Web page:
The Asadata Dafora Photograph Collection depicts some aspects of his personal life and his professional career as dancer/choreographer, from the 1910s to the early 1960s.The collection consists of individual and group portraits and candid shots of Dafora, family, friends, and professional colleagues; individual and group portraits of Dafora and his dance company that were probably used for publicity purposes; and photographic postcards depicting views from Sierra Leone and Liberia. The collection is limited in views of his early life.The collection includes a group of studio portraits and candid shots that are probably of Dafora's family and friends in England (n.d.); a portrait of Dafora's wife, Rosalia Ernestina Horton, with a young child (n.d.); a series of individual and group studio portraits of Dafora and his dance troupe, depicting scenes from his work "Kykunkor," featuring Abdul Assen, Musu Esammi, and other unidentified dancers (1934); group portraits of Rosalia with an African delegation at New York International Airport (now called John F. Kennedy International) (ca. 1950s); and individual and group portraits of Dafora and his Shogola Oloba Group on stage, including dancer Esther Rolle (1960).Also included are portraits of dancer Joseph Layode, entertainer Rita Kingsley, sculptor Estella Wright, and the Magnets Steel Band with Lord Nelson. A series of photographic postcards depicts a pair of Liberian acrobatic dancers; the Connaught Hospital in Freetown, Sierra Leone; and a group of musicians and another pair of acrobat dancers in Sierra Leone (1946).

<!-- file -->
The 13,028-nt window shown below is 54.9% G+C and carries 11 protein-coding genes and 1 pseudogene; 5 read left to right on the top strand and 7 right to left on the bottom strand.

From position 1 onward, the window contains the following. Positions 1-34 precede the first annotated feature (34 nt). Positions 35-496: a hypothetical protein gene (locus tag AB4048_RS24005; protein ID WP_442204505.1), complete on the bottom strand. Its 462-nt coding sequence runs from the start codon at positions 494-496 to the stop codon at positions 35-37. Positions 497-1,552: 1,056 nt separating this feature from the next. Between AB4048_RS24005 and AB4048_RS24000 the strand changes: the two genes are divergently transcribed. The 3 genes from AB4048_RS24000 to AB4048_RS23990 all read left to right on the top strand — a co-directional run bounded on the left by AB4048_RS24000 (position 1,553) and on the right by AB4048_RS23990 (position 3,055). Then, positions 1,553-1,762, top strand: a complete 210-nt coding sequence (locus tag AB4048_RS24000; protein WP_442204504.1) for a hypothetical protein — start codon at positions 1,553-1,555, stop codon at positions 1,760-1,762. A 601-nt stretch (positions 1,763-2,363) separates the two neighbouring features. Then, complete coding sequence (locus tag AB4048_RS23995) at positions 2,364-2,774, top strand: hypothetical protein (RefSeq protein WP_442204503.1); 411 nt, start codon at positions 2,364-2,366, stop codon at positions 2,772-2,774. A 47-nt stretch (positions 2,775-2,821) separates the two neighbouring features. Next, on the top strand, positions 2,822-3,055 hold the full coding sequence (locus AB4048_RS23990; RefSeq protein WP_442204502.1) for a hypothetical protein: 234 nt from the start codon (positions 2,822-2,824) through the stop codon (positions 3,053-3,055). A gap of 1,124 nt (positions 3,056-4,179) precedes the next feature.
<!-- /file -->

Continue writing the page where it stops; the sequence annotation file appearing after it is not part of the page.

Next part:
Content: Collection contains work by Carl Van Vechten, Maurice Goldberg, Cecil Layne, James J. Kriegsmann, and Aviation News Pictures, among others.
Biographical/historical: Asadata Dafora Horton, dancer and choreographer, was born in Freetown, Sierra Leone, in 1890. He attended Wesleyan High School in Freetown and is believed to have studied opera in Italy and dance in Germany between 1910-1912. Arriving in New York to pursue a operatic career in 1929, Dafora would eventually form the African dance troupe, Shogola Oloba. The troupe's first performance was of his dance opera "Zoonga" in 1933, followed by "Kykunkor" (1934). Later renamed the African Dance Troupe of the Federal Theatre Project in 1935, the troupe participated in Orson Wells' production of "Macbeth" (1936).
Biographical/historical: Over the next two decades Dafora produced a repertoire of work, including "Zunguru" (1938), "Festival at Battalakor" (1945), "The Valley Without Echo" (1955) and "Afra Ghan Jazz" (1959). In 1960, Dafora passed the directorship of the troupe to troupe member Esther Rolle and returned to Sierra Leone to serve with the ministry of culture. However, failing health forced him back to New York where he died in 1965.
Citation/reference: Forms part of the Asadata Dafora Papers, 1933-1963.